NOW AND AGAIN I caught the fence-building bug this spring and summer. My priority was to build a rail gate across the driveway. The work expanded from there and I ended up milling quite a few pickets as well.
The gate is to keep little D1D1, the youngest member of our household, from making a beeline for the street.
Daughter #1 of Daughter #1.
I ripped out the picket blanks on the table saw in the backyard, loaded them up for a ride to John Ross’s woodworking shop in North Kingstown. This is the first bunch, more came later.
When I got to John’s I couldn’t find my glasses. Felt around on the top of my head… nope..
There they were on the spoiler of the old Saab 9000. Seventeen miles on the highway and somehow they didn’t fall off.
Too bad I didn’t think to grab a photo while the wildflowers were in bloom.
A few diehards hanging on…
D1 and D1D1 wanted to grow tomatoes, so I dug a new water line and ran a second hose bib, and built another fence to keep the little girl from tumbling down the hill into the woods. This all looks like one fence from the street…
… from the side you can see there are two.
While building the driveway gate I also made a pair of them for the top of the hill on the south side of the house.
The humble manse remains humble, even as its own gated community.
The fence along the road had pickets like these 25 years ago. I had made them out of pine to save a few bucks we didn’t have. Over the years I replaced them one by one as they rotted away. Then one day it made more sense to just to knock them all off and have a rail fence.
The posts and rails are in perfect shape. I had used treated lumber on them from the beginning, it was just the pine pickets that weathered away.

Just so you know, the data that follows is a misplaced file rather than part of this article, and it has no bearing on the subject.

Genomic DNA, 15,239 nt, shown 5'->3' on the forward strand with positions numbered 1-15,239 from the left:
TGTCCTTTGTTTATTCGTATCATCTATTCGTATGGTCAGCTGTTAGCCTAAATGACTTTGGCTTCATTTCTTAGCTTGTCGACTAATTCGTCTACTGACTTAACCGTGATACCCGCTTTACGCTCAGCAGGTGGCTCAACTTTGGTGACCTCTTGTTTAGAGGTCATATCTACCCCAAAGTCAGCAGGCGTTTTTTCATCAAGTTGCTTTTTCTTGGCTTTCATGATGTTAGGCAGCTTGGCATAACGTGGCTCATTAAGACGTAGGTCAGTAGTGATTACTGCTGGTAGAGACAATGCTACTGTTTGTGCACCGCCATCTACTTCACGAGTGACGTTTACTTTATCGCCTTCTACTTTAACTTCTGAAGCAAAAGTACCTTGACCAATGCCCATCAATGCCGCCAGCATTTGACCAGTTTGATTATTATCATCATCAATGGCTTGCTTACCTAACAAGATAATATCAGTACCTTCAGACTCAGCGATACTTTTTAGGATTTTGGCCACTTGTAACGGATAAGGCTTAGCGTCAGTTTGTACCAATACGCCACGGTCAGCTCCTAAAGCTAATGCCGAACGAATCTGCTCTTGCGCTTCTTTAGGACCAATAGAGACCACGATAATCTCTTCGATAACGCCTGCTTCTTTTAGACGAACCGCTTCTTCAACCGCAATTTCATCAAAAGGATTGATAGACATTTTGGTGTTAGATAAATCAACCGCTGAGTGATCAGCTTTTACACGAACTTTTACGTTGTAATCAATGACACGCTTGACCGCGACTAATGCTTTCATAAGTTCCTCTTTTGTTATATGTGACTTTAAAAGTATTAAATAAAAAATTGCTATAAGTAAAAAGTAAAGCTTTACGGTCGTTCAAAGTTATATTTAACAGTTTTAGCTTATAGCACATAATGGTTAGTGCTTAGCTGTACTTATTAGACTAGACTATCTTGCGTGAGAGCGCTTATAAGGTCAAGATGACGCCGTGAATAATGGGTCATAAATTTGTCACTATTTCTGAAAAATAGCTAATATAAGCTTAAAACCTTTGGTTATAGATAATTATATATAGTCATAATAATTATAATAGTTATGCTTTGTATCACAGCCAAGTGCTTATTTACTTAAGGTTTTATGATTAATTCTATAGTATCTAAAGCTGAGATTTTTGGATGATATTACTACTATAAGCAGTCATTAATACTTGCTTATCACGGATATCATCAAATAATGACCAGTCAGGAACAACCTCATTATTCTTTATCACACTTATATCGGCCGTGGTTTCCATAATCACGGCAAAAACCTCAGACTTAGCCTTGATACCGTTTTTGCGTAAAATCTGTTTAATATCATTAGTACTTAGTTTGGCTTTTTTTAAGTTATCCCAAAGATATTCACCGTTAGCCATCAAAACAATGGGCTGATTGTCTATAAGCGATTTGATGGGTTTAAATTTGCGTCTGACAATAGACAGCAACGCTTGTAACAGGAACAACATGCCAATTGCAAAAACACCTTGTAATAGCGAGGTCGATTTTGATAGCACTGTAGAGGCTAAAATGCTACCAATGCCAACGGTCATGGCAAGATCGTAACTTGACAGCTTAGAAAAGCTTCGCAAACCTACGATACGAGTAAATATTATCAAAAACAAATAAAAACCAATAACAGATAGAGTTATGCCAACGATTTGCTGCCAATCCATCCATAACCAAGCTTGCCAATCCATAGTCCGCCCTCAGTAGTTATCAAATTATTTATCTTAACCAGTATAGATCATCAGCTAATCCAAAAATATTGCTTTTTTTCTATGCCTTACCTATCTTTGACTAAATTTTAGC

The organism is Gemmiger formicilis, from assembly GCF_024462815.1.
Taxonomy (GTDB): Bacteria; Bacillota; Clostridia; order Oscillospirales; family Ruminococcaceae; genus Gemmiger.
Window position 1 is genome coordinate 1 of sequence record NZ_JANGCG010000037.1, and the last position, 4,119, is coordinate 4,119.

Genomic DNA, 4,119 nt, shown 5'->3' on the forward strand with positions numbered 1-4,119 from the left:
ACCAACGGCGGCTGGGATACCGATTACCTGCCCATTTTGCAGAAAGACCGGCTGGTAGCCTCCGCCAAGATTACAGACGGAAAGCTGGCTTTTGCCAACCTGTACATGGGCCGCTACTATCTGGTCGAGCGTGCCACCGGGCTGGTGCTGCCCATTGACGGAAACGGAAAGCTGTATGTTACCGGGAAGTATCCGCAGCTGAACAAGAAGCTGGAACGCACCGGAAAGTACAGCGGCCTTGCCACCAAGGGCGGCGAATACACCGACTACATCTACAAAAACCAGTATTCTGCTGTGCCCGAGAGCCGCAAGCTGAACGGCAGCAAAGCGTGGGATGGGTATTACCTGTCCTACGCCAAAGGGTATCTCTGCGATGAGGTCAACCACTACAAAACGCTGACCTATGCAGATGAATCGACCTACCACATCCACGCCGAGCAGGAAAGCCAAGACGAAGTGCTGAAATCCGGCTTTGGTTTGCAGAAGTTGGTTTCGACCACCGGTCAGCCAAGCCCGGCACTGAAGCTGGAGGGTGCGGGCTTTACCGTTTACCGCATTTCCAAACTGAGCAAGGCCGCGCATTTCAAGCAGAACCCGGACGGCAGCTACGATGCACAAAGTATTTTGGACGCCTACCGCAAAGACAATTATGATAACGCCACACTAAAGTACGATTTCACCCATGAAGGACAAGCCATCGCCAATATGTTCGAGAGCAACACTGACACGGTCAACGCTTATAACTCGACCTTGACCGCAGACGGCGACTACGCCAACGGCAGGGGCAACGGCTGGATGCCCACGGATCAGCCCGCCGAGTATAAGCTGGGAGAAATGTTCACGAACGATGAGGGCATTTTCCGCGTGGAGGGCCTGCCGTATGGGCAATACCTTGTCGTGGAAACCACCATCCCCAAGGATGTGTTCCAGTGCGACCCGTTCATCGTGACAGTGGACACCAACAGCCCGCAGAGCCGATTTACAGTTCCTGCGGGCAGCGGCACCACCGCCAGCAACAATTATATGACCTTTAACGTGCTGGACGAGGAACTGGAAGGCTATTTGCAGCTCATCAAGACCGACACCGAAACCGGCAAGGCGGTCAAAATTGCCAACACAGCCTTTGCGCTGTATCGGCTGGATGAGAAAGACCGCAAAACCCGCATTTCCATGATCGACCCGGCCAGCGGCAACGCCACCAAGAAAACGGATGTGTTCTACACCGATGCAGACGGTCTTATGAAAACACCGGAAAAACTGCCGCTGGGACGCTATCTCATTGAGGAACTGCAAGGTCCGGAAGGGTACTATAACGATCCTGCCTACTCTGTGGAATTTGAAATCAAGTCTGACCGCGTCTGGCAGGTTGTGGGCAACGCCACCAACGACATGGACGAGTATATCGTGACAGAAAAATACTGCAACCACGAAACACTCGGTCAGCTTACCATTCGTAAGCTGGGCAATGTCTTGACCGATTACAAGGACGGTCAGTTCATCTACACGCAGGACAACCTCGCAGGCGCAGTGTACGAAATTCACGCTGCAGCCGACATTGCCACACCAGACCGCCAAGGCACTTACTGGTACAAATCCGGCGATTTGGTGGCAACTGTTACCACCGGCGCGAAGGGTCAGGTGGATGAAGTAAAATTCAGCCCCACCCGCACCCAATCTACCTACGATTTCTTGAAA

I dovetailed the frame together, it’s as solid as it was a quarter-century ago.
Treated fir is so saturated with moisture that the grain pops when it dries out, gives the pickets a natural texture. If you look closely you can see where the planer marks become apparent, too. They make it look as if the wood came off a bandsaw instead of a rotary mill. Gives the pickets an antique touch. Sort of semi-rustic.
Here’s the frame for the gate drying out back in the spring, after I glued up the mortise-and-tenon joinery.
Some apply glue sparingly. With me it’s more like… Think you used enough dynamite there, Butch?
Dunno how much more you may care to know, but here are a few shop pics before I close.
To start, make the shoulder cuts on a table saw…
Screw on an acrylic disk to serve as a bearing guide for the next cutting tool brought to bear…
… a straight router bit.
That little flip just above the shoulder comes out by hand with a sharp chisel.
Finally… in regard to the motorcycle test rides on Friday, you may recall that I pooh-poohed the off-road practicality of the behemoth R1200GS, and made sport of Ewan McGregor dropping his GS a few hundred times while riding it around the world in Long Way Round.
Our friend Scott Patterson of New Brunswick, Canada, takes umbrage and makes a finding of The hell you say! Here’s his big GS out in the weeds somewhere.
“Handles just fine off road… Wouldn’t take it places I would go with a 400 or 200 cc bike, but handles just fine in some pretty gnarly stuff and eats up dirt, mud and gravel. Ewan McGregor’s frame cracked due to countless falls cuz he’s a shit dirt rider, and that was the old 1150…. new bike, man… ride one, you’ll get it.”
Okay, but take note that this is Scott’s idea of a test ride, albeit on the 1200’s junior sibling, the 800.
Tony DePaul, September 10, 2017, Cranston, Rhode Island, USA